McLaren first ran a works team at Indianapolis in 1970 with the M15, which also appeared in the other big 500-mile events at Ontario and Pocono. For the 1971 season Gordon Coppuck designed the all-new M16 (or M16A as later versions caused it to be known) borrowed its wedge shape from the Lotus 72 which had proved so successful in Grand Prix racing in 1970. Coppuck felt that the sleek shape would ideal for Indycar racing, and he was to be proved right. The car was unveiled at the Colnbrook factory in January 1971, some four months before action got underway at Indianapolis. As was standard in those days, it used a 2.6-litre Offenhauser engine, mounted in a supporting frame. The engine was mated to a Hewland gearbox with three speeds instead of the two usually favoured at Indy, the idea being to provide better acceleration out of pit stops. Works drivers Denny Hulme and Peter Revson gave the car its first testing miles at Ontario Motor Speedway, before Roger Penske took over and ran with Mark Donohue at Phoenix and Indianapolis. Penske had abandoned plans to run a Lola and had instead become McLaren’s first Indycar customer entrant. In the qualification for Indianapolis 500 new M16 cars proved to be very fast. Revson ultimately took pole at a record speed, with Donohue earning second place and Hulme – never a fan of ovals – in fourth. With three cars at the front, a debut win for the M16A seemed assured. But the race proved somewhat disappointing, with Revson managing only a low-key second behind the Colt of Al Unser, Donohue stopping with gearbox problems, and Hulme spinning early on before having engine trouble. Nevertheless, McLaren had made its mark and M16-series cars had won three of the six 500-mile races held since their debut – in 1972, 1974 and 1976.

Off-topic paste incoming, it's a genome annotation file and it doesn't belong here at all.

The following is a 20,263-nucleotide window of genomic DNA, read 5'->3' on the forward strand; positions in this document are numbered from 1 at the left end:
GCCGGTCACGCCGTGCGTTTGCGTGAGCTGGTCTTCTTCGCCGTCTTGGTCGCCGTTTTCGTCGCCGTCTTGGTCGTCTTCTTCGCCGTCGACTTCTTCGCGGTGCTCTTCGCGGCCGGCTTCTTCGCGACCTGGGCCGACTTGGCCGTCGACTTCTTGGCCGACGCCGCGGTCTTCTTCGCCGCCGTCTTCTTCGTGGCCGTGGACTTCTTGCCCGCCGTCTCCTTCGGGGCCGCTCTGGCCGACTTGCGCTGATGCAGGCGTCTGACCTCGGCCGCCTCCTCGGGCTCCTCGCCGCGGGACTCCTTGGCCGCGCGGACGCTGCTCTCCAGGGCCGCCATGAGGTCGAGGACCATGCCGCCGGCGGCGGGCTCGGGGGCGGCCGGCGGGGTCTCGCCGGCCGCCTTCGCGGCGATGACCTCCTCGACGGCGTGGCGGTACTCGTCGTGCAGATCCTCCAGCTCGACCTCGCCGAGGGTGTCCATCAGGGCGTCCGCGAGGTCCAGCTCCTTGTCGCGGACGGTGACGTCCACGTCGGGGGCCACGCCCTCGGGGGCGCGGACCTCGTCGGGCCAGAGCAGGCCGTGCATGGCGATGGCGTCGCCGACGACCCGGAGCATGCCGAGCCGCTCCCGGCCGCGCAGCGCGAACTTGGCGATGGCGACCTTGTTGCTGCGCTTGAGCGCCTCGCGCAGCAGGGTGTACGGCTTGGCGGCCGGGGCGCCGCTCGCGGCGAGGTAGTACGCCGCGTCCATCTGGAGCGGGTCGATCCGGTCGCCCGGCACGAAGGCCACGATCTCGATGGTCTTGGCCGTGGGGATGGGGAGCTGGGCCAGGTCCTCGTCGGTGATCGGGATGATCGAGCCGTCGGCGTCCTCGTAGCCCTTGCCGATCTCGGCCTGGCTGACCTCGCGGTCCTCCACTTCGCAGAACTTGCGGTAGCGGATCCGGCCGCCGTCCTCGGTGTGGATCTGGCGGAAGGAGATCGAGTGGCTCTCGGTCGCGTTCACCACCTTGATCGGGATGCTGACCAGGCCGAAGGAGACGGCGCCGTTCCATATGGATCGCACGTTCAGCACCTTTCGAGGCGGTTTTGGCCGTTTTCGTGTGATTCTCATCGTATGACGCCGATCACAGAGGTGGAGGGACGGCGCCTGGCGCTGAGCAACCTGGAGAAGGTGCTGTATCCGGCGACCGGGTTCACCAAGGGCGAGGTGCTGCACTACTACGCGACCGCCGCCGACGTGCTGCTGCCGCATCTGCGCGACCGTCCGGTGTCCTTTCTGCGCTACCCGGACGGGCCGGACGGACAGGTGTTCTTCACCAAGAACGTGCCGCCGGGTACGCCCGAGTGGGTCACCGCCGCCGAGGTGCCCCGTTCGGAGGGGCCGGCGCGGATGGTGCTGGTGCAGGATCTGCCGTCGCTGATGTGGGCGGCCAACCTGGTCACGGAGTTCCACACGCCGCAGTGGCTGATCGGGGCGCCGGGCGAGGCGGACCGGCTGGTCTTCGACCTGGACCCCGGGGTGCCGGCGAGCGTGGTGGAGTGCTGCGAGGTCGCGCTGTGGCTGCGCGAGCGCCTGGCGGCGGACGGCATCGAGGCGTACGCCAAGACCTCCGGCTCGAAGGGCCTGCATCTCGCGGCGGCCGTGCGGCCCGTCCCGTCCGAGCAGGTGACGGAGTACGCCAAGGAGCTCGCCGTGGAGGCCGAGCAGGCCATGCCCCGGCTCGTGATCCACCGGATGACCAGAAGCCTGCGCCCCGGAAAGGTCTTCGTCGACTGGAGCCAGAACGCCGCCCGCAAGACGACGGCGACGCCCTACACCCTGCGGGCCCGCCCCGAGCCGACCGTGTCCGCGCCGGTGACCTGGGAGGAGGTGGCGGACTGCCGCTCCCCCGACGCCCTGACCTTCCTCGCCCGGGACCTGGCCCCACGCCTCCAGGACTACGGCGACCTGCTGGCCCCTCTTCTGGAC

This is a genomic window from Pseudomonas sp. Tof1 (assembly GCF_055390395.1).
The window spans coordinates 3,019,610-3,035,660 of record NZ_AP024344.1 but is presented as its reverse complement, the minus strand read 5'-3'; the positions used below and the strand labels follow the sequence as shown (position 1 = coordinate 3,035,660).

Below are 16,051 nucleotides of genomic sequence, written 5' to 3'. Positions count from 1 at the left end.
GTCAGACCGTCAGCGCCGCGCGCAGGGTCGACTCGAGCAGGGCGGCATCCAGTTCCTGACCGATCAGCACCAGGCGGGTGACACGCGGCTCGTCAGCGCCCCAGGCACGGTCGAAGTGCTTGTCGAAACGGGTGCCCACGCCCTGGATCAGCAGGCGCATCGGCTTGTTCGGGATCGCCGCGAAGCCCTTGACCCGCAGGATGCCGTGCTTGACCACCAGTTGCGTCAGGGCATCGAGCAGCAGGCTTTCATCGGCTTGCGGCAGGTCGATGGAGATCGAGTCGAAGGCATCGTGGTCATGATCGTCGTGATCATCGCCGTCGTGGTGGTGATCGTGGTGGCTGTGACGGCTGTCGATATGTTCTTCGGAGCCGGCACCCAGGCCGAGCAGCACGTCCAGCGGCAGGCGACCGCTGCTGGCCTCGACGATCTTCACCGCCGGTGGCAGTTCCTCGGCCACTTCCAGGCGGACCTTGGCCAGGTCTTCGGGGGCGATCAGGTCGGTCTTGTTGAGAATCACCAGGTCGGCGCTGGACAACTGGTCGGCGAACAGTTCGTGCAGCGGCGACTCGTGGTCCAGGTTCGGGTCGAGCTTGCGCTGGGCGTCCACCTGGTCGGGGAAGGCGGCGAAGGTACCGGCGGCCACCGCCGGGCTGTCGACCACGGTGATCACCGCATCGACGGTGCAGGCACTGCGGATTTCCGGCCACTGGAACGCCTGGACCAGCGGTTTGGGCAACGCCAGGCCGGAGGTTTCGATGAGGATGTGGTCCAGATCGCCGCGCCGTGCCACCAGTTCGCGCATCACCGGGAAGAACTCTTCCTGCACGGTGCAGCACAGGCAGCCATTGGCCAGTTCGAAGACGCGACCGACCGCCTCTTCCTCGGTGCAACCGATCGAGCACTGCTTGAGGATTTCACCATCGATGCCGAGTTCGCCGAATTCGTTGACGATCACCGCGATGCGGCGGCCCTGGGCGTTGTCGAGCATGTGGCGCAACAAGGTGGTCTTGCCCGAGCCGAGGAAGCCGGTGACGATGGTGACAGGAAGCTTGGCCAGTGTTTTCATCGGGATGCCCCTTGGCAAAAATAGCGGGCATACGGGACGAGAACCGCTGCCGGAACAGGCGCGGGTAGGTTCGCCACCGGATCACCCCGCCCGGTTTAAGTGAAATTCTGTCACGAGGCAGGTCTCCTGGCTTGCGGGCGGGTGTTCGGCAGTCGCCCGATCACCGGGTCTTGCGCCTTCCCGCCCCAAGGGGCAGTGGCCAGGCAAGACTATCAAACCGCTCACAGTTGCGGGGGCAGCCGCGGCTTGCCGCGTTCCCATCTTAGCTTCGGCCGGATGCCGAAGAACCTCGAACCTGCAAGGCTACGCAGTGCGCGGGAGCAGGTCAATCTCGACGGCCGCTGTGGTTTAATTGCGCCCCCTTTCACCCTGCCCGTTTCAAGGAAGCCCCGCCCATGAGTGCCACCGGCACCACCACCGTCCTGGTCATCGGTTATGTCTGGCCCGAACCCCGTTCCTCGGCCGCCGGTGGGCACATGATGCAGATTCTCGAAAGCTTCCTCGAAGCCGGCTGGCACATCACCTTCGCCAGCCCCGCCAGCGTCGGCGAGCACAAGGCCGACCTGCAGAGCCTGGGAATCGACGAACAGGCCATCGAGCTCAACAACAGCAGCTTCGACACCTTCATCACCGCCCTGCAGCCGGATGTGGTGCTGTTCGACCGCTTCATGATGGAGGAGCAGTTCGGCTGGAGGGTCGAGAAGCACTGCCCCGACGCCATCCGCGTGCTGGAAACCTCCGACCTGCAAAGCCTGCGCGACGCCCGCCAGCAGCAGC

|1971||USAC National Championship||Indianapolis 500|
|Peter Revson||86||McLaren Cars|